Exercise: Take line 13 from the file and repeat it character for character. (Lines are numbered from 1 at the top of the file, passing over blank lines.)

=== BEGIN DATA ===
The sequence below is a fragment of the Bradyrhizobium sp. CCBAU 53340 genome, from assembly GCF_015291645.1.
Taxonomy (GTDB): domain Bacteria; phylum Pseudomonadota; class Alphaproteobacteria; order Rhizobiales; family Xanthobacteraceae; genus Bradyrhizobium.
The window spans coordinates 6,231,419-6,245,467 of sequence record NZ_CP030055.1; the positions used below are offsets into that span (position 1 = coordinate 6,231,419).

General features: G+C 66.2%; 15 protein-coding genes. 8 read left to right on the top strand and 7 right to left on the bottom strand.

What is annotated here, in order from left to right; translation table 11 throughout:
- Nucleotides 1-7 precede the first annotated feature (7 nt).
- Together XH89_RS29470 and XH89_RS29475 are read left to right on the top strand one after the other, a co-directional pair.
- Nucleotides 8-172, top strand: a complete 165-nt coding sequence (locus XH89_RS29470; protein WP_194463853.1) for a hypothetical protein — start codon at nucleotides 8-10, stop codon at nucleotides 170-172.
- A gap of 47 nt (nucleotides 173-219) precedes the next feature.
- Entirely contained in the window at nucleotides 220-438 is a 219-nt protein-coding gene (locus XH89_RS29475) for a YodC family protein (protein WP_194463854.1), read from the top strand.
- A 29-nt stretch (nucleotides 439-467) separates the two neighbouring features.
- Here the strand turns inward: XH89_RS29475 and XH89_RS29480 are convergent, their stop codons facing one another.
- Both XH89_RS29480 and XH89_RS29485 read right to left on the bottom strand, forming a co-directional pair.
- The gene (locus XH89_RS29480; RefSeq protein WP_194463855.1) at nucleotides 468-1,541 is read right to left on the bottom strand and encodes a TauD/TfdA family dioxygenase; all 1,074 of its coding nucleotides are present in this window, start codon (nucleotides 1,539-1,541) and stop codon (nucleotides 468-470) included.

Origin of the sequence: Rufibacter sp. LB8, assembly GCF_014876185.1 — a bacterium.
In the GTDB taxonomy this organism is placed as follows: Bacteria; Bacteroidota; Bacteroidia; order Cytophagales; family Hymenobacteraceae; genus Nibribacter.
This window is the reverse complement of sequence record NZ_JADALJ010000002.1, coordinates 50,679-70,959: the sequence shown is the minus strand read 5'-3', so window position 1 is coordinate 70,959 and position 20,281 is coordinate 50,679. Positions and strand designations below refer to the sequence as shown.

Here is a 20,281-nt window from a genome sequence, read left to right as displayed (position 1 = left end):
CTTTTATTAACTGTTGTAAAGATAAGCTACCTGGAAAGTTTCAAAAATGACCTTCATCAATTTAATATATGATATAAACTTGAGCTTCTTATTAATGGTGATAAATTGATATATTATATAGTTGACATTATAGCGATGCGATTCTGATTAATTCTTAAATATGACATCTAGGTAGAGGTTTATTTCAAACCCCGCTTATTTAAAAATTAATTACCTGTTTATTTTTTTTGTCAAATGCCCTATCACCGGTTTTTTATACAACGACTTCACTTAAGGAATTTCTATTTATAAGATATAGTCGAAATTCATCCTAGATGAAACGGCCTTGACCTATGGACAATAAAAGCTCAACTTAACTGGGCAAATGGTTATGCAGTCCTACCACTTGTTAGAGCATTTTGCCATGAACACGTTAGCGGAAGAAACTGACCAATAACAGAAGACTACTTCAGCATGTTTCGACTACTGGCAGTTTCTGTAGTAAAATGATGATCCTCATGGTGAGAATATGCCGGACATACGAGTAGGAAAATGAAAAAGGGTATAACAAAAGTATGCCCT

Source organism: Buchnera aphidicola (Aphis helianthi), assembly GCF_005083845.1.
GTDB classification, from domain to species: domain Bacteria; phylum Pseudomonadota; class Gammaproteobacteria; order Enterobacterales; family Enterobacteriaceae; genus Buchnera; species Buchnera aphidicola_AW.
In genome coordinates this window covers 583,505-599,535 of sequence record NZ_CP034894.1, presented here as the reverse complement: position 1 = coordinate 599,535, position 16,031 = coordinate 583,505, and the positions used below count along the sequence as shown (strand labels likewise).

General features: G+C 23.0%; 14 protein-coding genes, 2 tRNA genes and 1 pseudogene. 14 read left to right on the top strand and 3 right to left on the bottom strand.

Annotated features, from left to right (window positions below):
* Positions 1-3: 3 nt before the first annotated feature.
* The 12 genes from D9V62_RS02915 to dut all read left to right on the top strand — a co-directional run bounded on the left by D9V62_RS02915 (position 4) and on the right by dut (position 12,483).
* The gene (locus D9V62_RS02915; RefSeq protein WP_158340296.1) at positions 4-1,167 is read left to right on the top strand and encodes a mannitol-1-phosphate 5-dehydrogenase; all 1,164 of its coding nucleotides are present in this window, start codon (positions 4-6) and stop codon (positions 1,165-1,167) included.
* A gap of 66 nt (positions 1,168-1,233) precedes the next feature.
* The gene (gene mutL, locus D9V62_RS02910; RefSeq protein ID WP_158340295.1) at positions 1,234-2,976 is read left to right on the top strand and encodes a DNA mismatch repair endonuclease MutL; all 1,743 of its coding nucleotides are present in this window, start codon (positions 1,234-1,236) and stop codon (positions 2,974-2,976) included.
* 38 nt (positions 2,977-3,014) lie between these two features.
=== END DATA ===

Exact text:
- Both XH89_RS29480 and XH89_RS29485 read right to left on the bottom strand, forming a co-directional pair.